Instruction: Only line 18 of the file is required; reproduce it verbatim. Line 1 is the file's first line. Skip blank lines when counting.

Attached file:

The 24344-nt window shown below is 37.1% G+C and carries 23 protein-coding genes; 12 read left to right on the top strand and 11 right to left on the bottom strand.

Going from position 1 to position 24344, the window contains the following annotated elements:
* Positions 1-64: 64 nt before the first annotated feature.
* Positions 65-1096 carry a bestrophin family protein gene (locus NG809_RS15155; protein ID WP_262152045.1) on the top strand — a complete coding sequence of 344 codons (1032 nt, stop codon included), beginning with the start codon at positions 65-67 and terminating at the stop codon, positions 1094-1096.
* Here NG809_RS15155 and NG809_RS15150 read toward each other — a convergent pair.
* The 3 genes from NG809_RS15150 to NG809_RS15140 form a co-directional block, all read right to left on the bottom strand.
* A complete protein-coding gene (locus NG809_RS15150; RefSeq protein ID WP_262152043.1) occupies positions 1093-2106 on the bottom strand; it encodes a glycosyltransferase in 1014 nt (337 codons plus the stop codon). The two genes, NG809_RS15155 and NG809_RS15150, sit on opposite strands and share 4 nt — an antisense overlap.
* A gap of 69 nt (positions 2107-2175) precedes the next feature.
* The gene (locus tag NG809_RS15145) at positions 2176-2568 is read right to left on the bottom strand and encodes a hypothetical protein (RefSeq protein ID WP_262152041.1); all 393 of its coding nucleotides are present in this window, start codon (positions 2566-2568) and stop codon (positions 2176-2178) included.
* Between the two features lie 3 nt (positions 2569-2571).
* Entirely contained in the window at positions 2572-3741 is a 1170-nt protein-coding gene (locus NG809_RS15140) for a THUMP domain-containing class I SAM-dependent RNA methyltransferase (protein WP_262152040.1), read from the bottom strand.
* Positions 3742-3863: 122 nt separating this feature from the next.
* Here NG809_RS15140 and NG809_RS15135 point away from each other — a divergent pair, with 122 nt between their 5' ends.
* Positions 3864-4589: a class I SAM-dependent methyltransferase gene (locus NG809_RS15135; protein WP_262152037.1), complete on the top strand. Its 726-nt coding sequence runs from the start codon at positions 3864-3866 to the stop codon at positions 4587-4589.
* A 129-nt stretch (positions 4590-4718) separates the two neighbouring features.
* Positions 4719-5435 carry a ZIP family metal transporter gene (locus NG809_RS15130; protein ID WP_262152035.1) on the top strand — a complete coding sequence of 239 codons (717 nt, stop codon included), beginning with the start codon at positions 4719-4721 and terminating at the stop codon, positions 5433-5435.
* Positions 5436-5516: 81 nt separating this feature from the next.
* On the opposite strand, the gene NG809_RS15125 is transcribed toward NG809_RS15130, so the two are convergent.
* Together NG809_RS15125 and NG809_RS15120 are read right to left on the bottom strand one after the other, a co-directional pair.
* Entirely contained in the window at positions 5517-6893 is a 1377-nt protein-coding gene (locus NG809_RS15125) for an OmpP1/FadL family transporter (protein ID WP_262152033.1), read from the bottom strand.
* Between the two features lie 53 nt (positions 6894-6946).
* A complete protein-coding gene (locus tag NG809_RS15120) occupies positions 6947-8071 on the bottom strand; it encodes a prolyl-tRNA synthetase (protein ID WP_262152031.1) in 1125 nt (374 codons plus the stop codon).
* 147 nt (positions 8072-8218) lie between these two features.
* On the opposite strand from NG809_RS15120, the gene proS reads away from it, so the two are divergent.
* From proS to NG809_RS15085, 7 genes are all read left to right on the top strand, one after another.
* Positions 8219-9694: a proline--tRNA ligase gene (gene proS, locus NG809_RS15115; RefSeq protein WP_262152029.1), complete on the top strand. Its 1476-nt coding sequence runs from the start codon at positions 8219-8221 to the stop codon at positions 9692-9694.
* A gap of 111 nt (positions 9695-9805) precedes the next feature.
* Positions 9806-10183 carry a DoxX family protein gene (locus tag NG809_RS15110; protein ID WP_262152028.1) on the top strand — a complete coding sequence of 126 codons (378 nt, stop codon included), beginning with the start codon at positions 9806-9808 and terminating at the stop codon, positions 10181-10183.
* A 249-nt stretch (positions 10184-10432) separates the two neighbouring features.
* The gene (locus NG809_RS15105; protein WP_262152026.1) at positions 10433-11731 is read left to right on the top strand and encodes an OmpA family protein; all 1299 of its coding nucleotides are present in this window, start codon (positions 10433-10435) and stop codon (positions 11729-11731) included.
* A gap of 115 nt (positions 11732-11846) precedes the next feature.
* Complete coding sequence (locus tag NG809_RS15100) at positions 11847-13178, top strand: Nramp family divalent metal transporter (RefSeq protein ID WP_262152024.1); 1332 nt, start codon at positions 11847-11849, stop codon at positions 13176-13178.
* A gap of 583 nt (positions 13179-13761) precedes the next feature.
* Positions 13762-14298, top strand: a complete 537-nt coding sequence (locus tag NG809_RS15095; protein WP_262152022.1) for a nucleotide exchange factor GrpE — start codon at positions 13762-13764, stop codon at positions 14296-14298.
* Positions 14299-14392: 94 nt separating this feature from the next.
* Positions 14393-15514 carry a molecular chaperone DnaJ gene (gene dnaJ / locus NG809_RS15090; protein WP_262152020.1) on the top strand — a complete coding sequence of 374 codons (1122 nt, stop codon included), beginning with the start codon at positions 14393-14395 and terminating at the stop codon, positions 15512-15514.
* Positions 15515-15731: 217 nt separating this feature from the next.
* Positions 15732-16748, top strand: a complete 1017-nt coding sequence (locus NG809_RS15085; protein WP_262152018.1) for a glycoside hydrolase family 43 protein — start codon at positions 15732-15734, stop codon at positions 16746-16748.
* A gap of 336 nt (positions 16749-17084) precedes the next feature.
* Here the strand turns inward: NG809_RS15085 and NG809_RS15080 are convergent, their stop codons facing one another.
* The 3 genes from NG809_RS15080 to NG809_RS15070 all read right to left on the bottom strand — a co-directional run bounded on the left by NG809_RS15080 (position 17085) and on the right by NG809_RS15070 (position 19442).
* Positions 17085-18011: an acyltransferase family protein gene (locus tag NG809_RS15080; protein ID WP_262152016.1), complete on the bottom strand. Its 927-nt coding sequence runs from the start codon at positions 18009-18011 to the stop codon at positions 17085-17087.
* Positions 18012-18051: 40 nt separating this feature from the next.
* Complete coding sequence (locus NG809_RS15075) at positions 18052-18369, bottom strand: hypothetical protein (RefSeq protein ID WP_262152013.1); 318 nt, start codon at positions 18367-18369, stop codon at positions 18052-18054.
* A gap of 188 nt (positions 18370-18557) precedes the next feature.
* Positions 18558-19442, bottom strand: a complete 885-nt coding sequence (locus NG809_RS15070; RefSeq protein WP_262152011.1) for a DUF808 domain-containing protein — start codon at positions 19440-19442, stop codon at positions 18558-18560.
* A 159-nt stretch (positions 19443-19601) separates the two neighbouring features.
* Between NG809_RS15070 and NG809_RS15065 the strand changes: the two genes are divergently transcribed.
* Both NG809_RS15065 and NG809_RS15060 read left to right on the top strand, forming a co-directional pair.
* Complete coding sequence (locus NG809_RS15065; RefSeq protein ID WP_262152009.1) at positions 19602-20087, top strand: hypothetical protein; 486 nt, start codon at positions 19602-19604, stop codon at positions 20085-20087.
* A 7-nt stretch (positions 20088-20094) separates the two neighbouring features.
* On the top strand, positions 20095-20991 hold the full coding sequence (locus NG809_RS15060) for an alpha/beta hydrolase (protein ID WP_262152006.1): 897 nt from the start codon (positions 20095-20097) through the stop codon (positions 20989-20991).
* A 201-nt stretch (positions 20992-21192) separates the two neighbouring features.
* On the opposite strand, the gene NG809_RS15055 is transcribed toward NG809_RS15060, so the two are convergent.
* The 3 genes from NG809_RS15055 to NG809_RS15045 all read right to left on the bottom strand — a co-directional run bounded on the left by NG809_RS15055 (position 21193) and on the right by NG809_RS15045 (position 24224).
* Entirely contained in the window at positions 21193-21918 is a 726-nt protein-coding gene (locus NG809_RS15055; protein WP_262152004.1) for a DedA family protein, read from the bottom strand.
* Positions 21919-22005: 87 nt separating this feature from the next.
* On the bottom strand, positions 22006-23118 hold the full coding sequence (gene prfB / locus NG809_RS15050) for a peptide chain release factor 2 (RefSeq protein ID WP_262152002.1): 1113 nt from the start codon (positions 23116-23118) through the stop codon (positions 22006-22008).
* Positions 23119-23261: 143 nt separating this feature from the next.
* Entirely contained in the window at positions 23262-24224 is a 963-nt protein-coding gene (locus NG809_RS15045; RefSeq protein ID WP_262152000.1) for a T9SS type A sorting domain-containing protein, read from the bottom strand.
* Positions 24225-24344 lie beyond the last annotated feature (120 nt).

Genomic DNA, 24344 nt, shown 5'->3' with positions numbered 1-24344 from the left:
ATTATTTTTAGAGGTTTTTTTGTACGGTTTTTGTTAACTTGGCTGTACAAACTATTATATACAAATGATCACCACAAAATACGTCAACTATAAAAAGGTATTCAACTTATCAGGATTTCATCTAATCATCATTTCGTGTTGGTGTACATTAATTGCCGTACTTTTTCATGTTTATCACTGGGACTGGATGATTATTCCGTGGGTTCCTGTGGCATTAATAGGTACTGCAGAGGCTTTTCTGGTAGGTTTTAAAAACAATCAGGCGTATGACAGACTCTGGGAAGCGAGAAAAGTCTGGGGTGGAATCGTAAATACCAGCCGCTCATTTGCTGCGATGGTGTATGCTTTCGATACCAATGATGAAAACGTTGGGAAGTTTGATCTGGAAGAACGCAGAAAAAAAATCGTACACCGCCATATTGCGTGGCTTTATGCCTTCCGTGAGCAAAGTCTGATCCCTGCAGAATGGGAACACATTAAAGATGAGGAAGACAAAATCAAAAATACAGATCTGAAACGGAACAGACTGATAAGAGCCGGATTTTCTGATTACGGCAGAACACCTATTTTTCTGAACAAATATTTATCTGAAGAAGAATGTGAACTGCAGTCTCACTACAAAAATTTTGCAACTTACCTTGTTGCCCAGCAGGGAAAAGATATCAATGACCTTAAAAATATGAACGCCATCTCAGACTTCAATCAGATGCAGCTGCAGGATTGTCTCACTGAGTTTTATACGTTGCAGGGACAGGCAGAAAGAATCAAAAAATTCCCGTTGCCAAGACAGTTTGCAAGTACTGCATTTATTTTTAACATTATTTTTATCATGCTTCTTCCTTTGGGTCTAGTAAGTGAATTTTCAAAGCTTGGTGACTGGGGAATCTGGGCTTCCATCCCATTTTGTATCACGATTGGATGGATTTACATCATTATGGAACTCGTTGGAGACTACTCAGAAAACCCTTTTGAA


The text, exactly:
* On the opposite strand, the gene NG809_RS15125 is transcribed toward NG809_RS15130, so the two are convergent.